There really is nothing quite so elegant as an Indian lady in a sari. I don’t think any other national dress can even begin to compete and what is wonderful is that they are still widely worn throughout the country. The colours are so vibrant, reds, oranges, turquoise to name hardly any (there is no such thing as a little black sari!) and the fabric and detailing used mean that they shimmer and shine and quite simply, exude brilliance. The lines are so clean cut, with just the elegant swathe of material across the midriff and over the shoulder, generating a certain flow. They are stylish and sophisticated but also a bugger to wear, apparently. Yes, all this elegance does come at a price. One can’t slouch in a sari, one can’t slob around in a sari, one must maintain a certain poise. Perhaps this is partly why one looks so graceful when wearing one?
Yet, most of my Indian lady friends (and the odd male, odd as in occasional not weird obviously, though that could be a matter of opinion) bemoan how restrictive they are and just how difficult they are to wear. But, and I am expecting a backlash from many of my nearest and dearest, just how hard can it be? I mean, they are worn the length of the country in varying situations, not just ‘for best.’ I have seen ladies on building sights, a stack of bricks on their heads, climbing ladders whilst wearing saris. I have seen ladies digging fields, wearing saris. I have seen ladies shepherding several kids around markets simultaneously lugging bags of shopping, berating the market sellers for their inflated prices, clipping a child around the ear and ferreting through their hand bags whilst flagging down tuk tuks’, wearing saris.
Now, I can honestly say, I have sampled many thousands of Indian experiences (nice plug for my company there) but, I have to admit, wearing a sari isn’t one of them. You see, whilst I think that Indian ladies in sari’s look spectacular, I do think that they (how shall I put this politely?) look a bugger on the western female. Not that they look shabby in them, I do have a couple of western friends that wear sari’s incredibly well and with about as much aplomb as any western female could possible manage, but for me personally, I just don’t think it looks right. It has shades of having dipped into the dressing up box, or just a little bit ‘wanna be.’ By all means don one for a Bollywood themed party, but I prefer to leave it to the ethnic experts to truly dazzle, which they do, pretty much without exception.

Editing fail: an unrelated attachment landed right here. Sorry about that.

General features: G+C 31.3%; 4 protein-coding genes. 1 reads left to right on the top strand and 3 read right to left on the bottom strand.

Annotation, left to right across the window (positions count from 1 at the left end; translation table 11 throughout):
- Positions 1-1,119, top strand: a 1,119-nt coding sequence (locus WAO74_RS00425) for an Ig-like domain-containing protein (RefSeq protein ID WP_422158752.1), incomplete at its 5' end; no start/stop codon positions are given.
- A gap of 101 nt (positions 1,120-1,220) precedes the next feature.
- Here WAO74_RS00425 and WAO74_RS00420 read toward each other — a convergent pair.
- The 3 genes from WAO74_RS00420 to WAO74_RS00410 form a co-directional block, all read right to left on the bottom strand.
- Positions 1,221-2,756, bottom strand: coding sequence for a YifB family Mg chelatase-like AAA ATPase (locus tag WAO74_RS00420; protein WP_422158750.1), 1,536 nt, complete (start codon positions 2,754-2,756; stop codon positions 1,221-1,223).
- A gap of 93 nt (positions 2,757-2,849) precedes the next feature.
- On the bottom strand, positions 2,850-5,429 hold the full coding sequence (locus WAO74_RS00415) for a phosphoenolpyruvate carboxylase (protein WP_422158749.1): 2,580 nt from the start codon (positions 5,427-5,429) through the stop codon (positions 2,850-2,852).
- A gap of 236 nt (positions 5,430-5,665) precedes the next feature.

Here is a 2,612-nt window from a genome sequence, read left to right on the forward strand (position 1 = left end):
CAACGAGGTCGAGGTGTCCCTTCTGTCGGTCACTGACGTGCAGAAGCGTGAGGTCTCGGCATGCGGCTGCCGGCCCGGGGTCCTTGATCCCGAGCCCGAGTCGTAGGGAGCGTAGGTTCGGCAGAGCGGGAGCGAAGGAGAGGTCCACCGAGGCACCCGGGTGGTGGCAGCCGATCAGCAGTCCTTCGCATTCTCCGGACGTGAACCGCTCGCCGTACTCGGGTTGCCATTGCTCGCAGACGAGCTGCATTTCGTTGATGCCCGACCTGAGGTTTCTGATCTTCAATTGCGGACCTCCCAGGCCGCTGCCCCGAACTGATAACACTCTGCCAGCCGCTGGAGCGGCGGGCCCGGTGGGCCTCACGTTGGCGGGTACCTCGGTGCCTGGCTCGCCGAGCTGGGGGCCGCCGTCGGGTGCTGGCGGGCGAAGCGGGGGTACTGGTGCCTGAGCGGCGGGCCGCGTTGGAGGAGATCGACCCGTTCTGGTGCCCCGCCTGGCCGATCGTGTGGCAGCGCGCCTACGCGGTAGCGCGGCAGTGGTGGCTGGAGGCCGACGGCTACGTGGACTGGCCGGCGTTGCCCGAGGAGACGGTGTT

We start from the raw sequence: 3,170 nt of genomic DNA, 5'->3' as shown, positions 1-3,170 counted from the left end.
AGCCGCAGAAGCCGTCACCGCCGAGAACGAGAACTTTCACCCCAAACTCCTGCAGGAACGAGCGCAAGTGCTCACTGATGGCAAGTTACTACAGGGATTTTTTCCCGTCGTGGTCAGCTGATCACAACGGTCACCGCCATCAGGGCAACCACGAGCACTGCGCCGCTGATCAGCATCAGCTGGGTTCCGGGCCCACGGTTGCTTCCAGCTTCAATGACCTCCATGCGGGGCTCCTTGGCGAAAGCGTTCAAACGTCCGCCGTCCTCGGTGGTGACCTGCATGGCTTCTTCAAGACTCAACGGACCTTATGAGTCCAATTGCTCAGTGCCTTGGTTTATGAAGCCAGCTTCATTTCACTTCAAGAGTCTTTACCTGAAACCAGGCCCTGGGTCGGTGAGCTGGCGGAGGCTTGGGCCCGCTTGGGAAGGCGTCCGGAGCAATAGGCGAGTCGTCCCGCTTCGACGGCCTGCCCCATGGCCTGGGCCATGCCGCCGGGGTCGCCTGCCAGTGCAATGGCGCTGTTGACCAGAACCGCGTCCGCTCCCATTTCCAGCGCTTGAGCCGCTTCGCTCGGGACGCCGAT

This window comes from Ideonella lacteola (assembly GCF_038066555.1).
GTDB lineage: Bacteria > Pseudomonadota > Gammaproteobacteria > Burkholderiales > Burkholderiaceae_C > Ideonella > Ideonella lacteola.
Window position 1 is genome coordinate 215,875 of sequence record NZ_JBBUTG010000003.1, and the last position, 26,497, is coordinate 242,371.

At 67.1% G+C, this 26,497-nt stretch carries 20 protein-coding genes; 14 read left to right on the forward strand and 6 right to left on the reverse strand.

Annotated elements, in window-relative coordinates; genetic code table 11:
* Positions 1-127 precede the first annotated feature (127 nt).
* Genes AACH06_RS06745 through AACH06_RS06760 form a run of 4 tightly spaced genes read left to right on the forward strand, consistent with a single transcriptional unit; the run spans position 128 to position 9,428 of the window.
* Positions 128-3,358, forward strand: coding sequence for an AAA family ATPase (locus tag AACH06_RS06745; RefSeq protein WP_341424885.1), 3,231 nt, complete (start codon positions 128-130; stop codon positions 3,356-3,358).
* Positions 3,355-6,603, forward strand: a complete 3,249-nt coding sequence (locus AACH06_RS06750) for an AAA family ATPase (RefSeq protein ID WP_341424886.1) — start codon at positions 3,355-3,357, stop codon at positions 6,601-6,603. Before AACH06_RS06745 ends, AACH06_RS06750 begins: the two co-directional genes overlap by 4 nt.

The other bonus about being surrounded by all this dazzling elegance is that it is very hard to ever be overdressed in India. And yes, for those of you who know me, I do appreciate the irony in this remark, never having gained a reputation for being anywhere near over-dressed. But in India, if in doubt, frock up and you will almost certainly always be able to get away with it. No LBD (little black dress) will ever look out of place, no splash of colour, no amount of glitz on a frock and sparkly heels can ever overshadow a sari and you can bet your bottom dollar that several of your compatriots will be wearing them.